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ASP.NET will load the Dll when it's PInvoked somewhere, the Dll will stay loaded until ASP.NET process is recycled/restarted. –  Bernardo Botelho Feb 8 '10 at 20:00

4 Answers 4

Instead of (or as well as) stopping IIS, stop the World Wide Web Publishing Service using services.msc and then make your changes.

We found that for a graph control DLL being used by an asp.net application, just stopping IIS wasn't enough as you were not able to delete the file (or paste etc). But once the World Wide Web Publishing Service was stopped, it could then be deleted or overwritten...

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I thought that 'World Wide Web Publishing Service' was just a synonym for IIS ? –  Chris Jan 28 '10 at 3:15
Maybe you're right...I'm just certain that I've had to stop the WWW Publishing service when stopping IIS wouldn't allow the change of files...worth confirming though for my own benefit –  davidsleeps Jan 28 '10 at 3:24
asked the question on SU serverfault.com/questions/107053/… –  davidsleeps Jan 28 '10 at 3:28
According to the answers given, they are two different things and it would stopping the World Wide Web Publishing service will free up used resources when restarting IIS wouldn't... –  davidsleeps Jan 28 '10 at 3:46
Thanks for the info on deleting it –  Bob Jan 28 '10 at 16:27

A typical Oracle experience.

I had this same problem. Unlockers do not work. I tried several -- all report that the file isn't locked at all, but then report that they cannot delete it.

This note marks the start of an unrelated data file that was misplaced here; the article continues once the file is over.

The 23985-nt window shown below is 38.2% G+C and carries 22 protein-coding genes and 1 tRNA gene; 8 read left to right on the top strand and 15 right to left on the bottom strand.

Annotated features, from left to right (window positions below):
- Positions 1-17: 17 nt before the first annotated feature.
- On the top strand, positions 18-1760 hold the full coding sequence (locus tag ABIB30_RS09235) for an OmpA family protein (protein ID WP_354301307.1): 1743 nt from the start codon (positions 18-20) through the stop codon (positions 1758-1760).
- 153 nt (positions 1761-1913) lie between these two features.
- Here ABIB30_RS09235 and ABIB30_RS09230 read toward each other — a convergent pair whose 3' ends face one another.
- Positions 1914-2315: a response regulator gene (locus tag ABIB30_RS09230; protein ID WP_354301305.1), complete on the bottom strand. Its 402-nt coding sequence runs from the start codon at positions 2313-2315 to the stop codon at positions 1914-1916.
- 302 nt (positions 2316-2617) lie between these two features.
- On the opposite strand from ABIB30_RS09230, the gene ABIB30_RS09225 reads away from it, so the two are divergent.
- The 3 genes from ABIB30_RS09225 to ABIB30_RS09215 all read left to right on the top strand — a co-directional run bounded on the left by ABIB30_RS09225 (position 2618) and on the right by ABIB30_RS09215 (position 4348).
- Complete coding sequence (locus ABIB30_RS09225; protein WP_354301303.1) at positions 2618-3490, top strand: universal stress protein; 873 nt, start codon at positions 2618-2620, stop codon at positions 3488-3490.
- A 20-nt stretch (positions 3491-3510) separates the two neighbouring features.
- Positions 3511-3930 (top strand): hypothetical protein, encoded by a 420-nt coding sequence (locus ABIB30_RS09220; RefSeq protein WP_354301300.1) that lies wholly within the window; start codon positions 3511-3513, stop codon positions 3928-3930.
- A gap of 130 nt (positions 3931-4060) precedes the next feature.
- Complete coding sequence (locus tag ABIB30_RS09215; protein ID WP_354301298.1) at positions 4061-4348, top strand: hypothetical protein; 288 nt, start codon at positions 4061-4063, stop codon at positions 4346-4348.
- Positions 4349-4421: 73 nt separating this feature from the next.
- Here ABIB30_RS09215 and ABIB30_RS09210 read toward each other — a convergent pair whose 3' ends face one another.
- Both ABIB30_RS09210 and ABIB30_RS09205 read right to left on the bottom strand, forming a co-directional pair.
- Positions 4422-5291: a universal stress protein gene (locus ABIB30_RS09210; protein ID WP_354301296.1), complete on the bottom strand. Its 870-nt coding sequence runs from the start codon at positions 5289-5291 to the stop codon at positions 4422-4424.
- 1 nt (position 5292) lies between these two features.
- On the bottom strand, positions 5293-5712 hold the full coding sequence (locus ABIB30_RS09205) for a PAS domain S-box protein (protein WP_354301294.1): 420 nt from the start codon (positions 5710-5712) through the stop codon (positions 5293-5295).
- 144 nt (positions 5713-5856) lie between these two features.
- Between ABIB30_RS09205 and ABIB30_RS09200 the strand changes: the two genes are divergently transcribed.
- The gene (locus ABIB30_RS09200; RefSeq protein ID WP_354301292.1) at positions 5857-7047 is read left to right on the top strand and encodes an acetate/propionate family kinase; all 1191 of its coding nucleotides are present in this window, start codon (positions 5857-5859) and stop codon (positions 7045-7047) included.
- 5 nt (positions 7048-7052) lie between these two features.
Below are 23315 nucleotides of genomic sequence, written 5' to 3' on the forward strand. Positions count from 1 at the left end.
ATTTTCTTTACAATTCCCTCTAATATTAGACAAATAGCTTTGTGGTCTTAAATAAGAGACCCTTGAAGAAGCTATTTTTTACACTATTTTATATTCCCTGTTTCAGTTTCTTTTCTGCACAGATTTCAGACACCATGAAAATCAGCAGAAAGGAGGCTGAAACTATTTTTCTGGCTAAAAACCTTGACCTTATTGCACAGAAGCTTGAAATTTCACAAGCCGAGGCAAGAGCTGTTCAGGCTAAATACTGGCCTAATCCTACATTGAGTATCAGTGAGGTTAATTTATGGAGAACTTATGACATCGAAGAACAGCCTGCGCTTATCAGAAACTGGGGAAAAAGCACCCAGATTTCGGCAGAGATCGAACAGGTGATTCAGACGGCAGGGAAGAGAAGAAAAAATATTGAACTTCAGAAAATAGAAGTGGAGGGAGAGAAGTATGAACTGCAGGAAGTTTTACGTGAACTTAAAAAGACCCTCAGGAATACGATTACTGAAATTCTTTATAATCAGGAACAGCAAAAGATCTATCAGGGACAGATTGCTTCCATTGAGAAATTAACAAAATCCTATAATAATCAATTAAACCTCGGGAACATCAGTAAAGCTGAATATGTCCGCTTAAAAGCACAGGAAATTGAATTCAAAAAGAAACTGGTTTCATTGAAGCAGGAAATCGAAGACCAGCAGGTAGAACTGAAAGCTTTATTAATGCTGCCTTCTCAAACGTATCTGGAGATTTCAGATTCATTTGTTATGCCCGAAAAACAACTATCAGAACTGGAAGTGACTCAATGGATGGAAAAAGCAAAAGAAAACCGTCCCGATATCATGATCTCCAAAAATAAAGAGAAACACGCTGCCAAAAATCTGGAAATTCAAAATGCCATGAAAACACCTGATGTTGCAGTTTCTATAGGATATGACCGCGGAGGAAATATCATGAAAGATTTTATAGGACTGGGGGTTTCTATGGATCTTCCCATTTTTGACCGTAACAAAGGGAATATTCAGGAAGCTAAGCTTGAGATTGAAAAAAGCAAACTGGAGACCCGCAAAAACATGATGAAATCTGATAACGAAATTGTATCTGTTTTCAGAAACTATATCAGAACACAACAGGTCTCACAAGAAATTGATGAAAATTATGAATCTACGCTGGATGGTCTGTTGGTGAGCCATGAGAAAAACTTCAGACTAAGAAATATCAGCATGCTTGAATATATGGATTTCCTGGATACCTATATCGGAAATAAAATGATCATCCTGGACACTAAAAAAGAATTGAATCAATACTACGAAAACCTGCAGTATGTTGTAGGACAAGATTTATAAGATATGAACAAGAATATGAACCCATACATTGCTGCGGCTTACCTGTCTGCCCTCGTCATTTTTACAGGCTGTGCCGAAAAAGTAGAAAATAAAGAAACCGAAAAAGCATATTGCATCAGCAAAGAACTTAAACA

Stopping IIS and most non-core Windows services doesn't work.

The solution is to rename the file, reboot, then delete it. For some reason, Windows allows you to rename a locked file and keeps it locked, but upon rebooting the attempt to lock "oci.dll" fails because it no longer exists under that name.

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As for the DLL's, you'll have to stop IIS, delete them, then start IIS. This is because they are native DLL's, not C# dll's. C#'s 'shadow copy' feature doesn't apply to native dll's, which is why they are locked.

As for oracle, i've emailed you some stuff to try... really we should update this SO page when you find a solution.

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Thanks, I'll try to try those files. Unfortunately I have no direct control over the server here, so it's a matter of requesting these things to be done. And even then, processes can only be stopped after 5:30 PM. Oh, any idea as to why the MS Oracle API stopped working? –  Bob Jan 28 '10 at 16:31
These oracle api's are always a bit touchy i've found... it's difficult to say. –  Chris Jan 28 '10 at 23:03

Should it be that IIS is not the process locking the file, and you are really stuck, Unlocker can help with seeing what is actually locking the file, as well as releasing those locks and deleting the file forcefully.

Get it here